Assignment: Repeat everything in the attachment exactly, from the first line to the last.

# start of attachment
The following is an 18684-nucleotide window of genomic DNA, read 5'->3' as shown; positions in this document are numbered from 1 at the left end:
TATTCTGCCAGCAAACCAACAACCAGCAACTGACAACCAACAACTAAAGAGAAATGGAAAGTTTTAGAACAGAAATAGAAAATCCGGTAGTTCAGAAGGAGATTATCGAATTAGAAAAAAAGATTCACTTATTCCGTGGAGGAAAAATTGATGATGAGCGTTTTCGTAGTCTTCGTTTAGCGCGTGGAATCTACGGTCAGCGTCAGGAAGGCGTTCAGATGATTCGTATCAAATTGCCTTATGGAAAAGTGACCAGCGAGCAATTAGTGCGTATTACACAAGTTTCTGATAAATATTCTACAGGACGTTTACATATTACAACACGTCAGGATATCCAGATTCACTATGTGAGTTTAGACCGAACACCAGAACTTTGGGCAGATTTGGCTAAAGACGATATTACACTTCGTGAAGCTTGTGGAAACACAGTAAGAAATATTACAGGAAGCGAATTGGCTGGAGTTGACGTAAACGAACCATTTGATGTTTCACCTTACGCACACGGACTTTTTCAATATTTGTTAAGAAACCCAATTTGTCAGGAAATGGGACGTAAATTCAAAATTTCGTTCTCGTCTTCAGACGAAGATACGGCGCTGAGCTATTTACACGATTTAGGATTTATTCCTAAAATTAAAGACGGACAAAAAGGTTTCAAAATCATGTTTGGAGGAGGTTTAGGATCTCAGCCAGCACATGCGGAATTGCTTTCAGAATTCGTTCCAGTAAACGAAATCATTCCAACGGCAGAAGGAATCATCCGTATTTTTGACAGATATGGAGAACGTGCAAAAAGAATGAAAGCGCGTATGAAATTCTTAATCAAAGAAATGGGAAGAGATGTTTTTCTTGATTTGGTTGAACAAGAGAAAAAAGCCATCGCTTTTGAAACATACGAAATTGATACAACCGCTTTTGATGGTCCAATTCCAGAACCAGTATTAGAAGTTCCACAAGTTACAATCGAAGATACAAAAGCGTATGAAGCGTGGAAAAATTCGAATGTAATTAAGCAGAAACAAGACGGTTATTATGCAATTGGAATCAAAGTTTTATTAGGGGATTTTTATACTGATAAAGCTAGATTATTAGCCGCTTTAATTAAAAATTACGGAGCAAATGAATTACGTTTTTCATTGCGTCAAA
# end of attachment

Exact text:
The following is an 18684-nucleotide window of genomic DNA, read 5'->3' as shown; positions in this document are numbered from 1 at the left end:
TATTCTGCCAGCAAACCAACAACCAGCAACTGACAACCAACAACTAAAGAGAAATGGAAAGTTTTAGAACAGAAATAGAAAATCCGGTAGTTCAGAAGGAGATTATCGAATTAGAAAAAAAGATTCACTTATTCCGTGGAGGAAAAATTGATGATGAGCGTTTTCGTAGTCTTCGTTTAGCGCGTGGAATCTACGGTCAGCGTCAGGAAGGCGTTCAGATGATTCGTATCAAATTGCCTTATGGAAAAGTGACCAGCGAGCAATTAGTGCGTATTACACAAGTTTCTGATAAATATTCTACAGGACGTTTACATATTACAACACGTCAGGATATCCAGATTCACTATGTGAGTTTAGACCGAACACCAGAACTTTGGGCAGATTTGGCTAAAGACGATATTACACTTCGTGAAGCTTGTGGAAACACAGTAAGAAATATTACAGGAAGCGAATTGGCTGGAGTTGACGTAAACGAACCATTTGATGTTTCACCTTACGCACACGGACTTTTTCAATATTTGTTAAGAAACCCAATTTGTCAGGAAATGGGACGTAAATTCAAAATTTCGTTCTCGTCTTCAGACGAAGATACGGCGCTGAGCTATTTACACGATTTAGGATTTATTCCTAAAATTAAAGACGGACAAAAAGGTTTCAAAATCATGTTTGGAGGAGGTTTAGGATCTCAGCCAGCACATGCGGAATTGCTTTCAGAATTCGTTCCAGTAAACGAAATCATTCCAACGGCAGAAGGAATCATCCGTATTTTTGACAGATATGGAGAACGTGCAAAAAGAATGAAAGCGCGTATGAAATTCTTAATCAAAGAAATGGGAAGAGATGTTTTTCTTGATTTGGTTGAACAAGAGAAAAAAGCCATCGCTTTTGAAACATACGAAATTGATACAACCGCTTTTGATGGTCCAATTCCAGAACCAGTATTAGAAGTTCCACAAGTTACAATCGAAGATACAAAAGCGTATGAAGCGTGGAAAAATTCGAATGTAATTAAGCAGAAACAAGACGGTTATTATGCAATTGGAATCAAAGTTTTATTAGGGGATTTTTATACTGATAAAGCTAGATTATTAGCCGCTTTAATTAAAAATTACGGAGCAAATGAATTACGTTTTTCATTGCGTCAAA